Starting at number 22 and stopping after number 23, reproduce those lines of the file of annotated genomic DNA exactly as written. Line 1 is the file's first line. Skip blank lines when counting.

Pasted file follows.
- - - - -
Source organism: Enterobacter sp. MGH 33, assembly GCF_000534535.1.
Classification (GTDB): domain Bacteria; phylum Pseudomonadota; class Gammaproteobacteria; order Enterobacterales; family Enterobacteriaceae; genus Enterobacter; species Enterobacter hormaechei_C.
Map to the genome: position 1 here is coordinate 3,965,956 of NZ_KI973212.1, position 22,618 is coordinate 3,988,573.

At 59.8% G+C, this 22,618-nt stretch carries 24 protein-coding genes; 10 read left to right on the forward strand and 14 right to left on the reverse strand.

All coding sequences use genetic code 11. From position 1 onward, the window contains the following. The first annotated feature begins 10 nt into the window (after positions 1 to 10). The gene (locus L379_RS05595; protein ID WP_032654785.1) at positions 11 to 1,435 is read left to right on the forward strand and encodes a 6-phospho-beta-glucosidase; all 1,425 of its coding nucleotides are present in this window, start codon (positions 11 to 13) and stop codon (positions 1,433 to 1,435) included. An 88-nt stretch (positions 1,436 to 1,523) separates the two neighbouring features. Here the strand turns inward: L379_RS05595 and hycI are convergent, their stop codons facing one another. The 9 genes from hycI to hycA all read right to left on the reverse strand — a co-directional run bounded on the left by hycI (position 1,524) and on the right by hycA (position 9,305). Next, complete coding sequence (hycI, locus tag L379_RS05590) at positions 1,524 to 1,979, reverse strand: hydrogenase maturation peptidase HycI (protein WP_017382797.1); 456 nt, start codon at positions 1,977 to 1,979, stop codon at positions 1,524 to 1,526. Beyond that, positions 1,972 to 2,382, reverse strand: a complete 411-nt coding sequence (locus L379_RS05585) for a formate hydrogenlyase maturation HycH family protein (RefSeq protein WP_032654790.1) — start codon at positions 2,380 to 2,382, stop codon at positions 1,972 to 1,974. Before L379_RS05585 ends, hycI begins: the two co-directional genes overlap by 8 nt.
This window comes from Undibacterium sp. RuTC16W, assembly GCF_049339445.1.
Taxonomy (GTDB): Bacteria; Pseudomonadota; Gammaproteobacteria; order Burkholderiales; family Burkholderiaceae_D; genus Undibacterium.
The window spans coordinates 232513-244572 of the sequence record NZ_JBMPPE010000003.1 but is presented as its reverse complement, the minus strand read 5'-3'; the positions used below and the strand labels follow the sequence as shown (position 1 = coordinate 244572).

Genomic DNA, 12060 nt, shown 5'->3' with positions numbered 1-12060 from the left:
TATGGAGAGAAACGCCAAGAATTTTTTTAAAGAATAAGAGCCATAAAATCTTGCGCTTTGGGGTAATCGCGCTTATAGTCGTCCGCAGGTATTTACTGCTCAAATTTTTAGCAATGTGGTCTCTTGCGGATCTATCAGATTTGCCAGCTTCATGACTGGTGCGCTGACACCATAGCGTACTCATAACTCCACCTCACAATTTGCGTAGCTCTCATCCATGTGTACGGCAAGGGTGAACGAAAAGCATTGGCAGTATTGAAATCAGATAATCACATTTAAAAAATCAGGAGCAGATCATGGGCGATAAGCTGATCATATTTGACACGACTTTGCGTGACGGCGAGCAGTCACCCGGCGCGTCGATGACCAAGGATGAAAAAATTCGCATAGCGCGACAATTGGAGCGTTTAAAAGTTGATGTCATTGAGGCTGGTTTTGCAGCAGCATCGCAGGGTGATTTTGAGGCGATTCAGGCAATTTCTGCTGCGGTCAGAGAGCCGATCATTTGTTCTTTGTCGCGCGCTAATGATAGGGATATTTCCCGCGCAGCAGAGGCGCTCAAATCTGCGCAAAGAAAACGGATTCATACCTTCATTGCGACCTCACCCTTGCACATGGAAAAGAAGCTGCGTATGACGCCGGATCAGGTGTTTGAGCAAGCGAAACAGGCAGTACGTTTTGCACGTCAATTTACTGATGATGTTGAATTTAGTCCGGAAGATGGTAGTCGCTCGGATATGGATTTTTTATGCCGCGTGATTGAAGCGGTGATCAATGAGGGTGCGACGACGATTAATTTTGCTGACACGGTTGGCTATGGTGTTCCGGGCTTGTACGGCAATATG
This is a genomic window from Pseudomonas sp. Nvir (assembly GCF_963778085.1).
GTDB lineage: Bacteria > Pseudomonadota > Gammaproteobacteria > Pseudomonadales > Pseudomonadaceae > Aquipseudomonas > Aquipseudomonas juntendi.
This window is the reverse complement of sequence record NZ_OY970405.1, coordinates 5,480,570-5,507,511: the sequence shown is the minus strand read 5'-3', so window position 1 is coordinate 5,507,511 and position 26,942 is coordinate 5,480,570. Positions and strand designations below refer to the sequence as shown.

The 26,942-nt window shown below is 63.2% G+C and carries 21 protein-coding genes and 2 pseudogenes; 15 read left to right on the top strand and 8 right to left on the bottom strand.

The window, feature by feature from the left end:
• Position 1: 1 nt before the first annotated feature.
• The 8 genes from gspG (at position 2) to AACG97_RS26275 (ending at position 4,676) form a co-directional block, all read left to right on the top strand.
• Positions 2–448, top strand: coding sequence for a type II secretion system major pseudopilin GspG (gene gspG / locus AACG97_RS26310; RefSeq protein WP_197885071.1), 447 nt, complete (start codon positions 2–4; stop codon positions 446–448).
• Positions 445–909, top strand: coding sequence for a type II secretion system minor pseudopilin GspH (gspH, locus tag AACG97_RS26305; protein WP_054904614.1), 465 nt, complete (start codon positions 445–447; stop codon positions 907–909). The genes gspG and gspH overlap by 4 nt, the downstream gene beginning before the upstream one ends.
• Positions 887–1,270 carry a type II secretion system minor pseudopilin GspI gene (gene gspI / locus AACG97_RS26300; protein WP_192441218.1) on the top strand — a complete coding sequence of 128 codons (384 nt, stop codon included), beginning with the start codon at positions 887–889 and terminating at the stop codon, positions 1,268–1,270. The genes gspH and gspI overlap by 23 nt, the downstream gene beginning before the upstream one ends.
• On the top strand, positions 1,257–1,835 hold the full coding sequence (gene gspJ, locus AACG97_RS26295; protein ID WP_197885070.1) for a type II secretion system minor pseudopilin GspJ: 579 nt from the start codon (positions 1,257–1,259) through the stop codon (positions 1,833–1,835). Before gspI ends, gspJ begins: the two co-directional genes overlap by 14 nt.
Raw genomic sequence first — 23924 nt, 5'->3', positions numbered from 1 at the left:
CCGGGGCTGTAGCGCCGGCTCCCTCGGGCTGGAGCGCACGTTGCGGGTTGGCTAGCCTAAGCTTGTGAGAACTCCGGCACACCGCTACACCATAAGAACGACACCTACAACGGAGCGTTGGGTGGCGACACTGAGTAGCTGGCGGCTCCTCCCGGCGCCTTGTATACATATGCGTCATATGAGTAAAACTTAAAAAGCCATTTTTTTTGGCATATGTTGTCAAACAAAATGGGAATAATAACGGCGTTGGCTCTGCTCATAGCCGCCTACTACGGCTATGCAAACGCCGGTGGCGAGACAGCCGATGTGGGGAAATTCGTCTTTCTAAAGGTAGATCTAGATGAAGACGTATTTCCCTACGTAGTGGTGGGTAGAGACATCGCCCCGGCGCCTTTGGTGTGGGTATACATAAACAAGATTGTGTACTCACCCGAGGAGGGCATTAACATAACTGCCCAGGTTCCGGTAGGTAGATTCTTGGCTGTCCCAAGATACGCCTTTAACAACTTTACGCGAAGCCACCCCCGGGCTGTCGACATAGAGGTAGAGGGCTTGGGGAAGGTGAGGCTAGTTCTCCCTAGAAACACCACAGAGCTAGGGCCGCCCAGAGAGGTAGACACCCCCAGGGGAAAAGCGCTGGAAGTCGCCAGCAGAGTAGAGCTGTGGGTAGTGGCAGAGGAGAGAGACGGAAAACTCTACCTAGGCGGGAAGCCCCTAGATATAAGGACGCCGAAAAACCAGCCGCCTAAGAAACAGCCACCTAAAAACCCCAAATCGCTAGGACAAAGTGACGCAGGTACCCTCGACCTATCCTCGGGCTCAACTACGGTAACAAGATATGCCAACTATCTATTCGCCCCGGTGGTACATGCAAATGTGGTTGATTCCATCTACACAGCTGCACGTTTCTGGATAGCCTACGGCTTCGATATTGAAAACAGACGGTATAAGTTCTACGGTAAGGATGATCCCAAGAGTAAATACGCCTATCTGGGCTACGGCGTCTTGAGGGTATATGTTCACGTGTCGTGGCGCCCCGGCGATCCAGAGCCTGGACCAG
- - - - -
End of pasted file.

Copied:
Raw genomic sequence first — 23924 nt, 5'->3', positions numbered from 1 at the left:
CCGGGGCTGTAGCGCCGGCTCCCTCGGGCTGGAGCGCACGTTGCGGGTTGGCTAGCCTAAGCTTGTGAGAACTCCGGCACACCGCTACACCATAAGAACGACACCTACAACGGAGCGTTGGGTGGCGACACTGAGTAGCTGGCGGCTCCTCCCGGCGCCTTGTATACATATGCGTCATATGAGTAAAACTTAAAAAGCCATTTTTTTTGGCATATGTTGTCAAACAAAATGGGAATAATAACGGCGTTGGCTCTGCTCATAGCCGCCTACTACGGCTATGCAAACGCCGGTGGCGAGACAGCCGATGTGGGGAAATTCGTCTTTCTAAAGGTAGATCTAGATGAAGACGTATTTCCCTACGTAGTGGTGGGTAGAGACATCGCCCCGGCGCCTTTGGTGTGGGTATACATAAACAAGATTGTGTACTCACCCGAGGAGGGCATTAACATAACTGCCCAGGTTCCGGTAGGTAGATTCTTGGCTGTCCCAAGATACGCCTTTAACAACTTTACGCGAAGCCACCCCCGGGCTGTCGACATAGAGGTAGAGGGCTTGGGGAAGGTGAGGCTAGTTCTCCCTAGAAACACCACAGAGCTAGGGCCGCCCAGAGAGGTAGACACCCCCAGGGGAAAAGCGCTGGAAGTCGCCAGCAGAGTAGAGCTGTGGGTAGTGGCAGAGGAGAGAGACGGAAAACTCTACCTAGGCGGGAAGCCCCTAGATATAAGGACGCCGAAAAACCAGCCGCCTAAGAAACAGCCACCTAAAAACCCCAAATCGCTAGGACAAAGTGACGCAGGTACCCTCGACCTATCCTCGGGCTCAACTACGGTAACAAGATATGCCAACTATCTATTCGCCCCGGTGGTACATGCAAATGTGGTTGATTCCATCTACACAGCTGCACGTTTCTGGATAGCCTACGGCTTCGATATTGAAAACAGACGGTATAAGTTCTACGGTAAGGATGATCCCAAGAGTAAATACGCCTATCTGGGCTACGGCGTCTTGAGGGTATATGTTCACGTGTCGTGGCGCCCCGGCGATCCAGAGCCTGGACCAG